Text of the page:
One detail in my less than scintillating memoir in fifth grade stood out: I wanted to be a puppeteer when I grew up. This was unusual in a sea of doctors, teachers and auto factory workers in my motor city hometown. Apparently, making big money was never a high priority.
As a puppeteer, I thought, the story is yours and you are all the characters, at least at the beginning when you develop it. Growing up as a kid in Detroit in the 70s, a city reeling with racial and economic tension, this kind of control seemed highly attractive.
The two talents I knew I had from an early age were a verbal memory for what people said and a strong imagination. I could frequently soak up what my family or friends told me and remind them of their exact words. As a youngest child of six, my older siblings founding this less of an asset than I did.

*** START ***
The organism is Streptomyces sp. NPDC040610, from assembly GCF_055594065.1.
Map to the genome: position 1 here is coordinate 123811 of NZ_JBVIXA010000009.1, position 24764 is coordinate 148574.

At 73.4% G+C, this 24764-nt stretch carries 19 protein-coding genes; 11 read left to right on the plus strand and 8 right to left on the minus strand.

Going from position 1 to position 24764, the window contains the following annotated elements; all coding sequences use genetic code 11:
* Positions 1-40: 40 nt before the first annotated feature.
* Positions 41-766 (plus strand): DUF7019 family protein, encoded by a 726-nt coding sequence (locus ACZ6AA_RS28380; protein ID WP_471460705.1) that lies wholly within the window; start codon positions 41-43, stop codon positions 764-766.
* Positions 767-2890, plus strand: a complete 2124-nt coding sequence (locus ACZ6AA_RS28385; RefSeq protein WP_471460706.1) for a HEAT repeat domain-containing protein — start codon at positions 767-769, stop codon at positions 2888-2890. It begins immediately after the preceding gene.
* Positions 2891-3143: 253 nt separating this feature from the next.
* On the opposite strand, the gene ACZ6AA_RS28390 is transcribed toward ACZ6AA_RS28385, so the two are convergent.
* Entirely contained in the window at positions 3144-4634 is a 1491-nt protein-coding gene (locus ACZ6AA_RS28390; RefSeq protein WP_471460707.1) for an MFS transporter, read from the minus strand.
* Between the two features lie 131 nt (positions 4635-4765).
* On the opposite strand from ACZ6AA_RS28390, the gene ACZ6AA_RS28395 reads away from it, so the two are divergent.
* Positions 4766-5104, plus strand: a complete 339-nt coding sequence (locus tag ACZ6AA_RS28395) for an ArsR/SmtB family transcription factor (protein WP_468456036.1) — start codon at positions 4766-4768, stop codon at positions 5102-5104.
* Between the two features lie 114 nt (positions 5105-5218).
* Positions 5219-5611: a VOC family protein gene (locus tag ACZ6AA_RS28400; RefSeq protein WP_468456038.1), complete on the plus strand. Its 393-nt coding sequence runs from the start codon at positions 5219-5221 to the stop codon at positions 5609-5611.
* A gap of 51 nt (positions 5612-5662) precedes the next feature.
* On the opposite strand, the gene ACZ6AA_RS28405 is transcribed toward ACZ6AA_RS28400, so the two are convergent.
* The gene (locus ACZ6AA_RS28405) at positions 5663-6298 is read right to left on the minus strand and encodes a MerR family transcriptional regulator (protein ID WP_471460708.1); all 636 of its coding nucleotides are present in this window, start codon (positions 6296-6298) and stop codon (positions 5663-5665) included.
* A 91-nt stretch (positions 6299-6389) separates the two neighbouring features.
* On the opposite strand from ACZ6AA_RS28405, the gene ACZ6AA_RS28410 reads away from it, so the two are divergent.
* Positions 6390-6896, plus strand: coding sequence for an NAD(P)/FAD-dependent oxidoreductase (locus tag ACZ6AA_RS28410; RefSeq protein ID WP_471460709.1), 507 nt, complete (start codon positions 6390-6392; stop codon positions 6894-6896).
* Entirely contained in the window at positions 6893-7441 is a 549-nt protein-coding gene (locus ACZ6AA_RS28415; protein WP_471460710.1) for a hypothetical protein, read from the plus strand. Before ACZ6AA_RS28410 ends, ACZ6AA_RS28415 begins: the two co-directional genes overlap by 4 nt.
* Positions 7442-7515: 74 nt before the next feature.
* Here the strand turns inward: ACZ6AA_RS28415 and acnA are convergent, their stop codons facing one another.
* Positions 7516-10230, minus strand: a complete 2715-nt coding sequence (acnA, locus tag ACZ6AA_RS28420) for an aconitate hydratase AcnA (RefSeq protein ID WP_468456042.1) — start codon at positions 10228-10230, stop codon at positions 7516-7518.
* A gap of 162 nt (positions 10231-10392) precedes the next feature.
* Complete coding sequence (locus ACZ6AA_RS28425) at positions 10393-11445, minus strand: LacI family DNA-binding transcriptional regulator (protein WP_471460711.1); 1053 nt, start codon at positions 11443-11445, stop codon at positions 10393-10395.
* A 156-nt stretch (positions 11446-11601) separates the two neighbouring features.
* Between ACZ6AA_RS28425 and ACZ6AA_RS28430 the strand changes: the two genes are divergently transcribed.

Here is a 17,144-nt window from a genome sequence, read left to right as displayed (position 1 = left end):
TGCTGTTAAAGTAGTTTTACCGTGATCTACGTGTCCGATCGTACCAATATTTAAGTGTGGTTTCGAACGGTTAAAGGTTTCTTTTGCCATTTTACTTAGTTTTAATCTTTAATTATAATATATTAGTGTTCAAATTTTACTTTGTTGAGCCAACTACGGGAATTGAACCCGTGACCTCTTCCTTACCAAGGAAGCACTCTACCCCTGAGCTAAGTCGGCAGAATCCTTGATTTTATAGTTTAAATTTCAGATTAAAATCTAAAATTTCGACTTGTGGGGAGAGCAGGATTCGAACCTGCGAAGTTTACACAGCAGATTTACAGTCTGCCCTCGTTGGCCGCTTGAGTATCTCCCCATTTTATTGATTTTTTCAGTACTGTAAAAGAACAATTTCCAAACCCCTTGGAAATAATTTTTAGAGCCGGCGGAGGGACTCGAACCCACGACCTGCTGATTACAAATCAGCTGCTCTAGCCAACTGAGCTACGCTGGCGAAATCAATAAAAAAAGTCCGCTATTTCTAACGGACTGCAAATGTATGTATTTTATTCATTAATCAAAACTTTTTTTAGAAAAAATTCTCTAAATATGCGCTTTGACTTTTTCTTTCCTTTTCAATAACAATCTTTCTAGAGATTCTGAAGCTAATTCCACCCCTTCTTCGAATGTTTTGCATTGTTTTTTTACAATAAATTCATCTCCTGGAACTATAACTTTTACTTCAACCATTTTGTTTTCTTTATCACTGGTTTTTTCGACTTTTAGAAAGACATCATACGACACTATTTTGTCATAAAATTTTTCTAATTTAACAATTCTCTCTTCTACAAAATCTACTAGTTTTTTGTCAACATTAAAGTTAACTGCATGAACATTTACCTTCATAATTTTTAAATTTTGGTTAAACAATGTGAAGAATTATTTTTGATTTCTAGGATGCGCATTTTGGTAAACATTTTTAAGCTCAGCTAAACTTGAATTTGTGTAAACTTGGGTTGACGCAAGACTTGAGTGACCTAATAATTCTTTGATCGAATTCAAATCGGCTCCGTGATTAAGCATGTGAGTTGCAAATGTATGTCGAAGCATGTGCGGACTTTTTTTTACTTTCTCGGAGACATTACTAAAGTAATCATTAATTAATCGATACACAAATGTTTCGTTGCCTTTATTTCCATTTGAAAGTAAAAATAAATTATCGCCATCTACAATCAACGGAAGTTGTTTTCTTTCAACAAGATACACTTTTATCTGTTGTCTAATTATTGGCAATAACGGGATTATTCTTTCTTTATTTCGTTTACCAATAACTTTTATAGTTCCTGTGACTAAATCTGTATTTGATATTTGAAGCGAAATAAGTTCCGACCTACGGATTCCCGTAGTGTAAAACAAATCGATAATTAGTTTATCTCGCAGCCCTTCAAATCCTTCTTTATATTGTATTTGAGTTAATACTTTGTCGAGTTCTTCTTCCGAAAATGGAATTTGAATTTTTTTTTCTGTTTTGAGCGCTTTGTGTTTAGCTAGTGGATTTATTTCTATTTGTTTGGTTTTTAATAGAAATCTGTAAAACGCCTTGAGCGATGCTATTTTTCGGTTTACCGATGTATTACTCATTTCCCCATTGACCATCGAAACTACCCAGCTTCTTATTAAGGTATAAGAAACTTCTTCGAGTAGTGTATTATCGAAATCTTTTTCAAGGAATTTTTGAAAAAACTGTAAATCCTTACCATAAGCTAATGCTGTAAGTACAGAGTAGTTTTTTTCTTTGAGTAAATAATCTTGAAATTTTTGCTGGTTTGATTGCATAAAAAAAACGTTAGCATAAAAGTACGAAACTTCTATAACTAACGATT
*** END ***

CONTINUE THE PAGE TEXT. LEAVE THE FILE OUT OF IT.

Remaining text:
I'm the youngest in a large Catholic family. Most of us Lhotas are scientists and mathematicians who are not always comfortable expressing themselves - pocket-protector types with big hearts who read a ton but tend to communicate a bit indirectly. I’m sure my post-depression-era parents had discomfort with discussing the “dangerous” world I sometimes experienced as a kid growing up in the 70s, but they provided us with love, patience, wisdom, and compassion—a kind of hope for a better future.
You were wondering what all this has to do with my plays. So here it is: I’m fascinated with what people don't say, what they hide. I'm fascinated with the fluidity of memory, miscommunication, prejudice, privilege and fear and how these things cause humans to hide their identities along with past pains. Sometimes in a dangerous world hiding is the only way to protect yourself. Whether I am writing drama or comedy, my characters struggle to overcome their fears, so that they can discover their true selves. I still view the world as dangerous but also full of good people, angels of sorts, who help you along the way. I hope my plays reflect that world.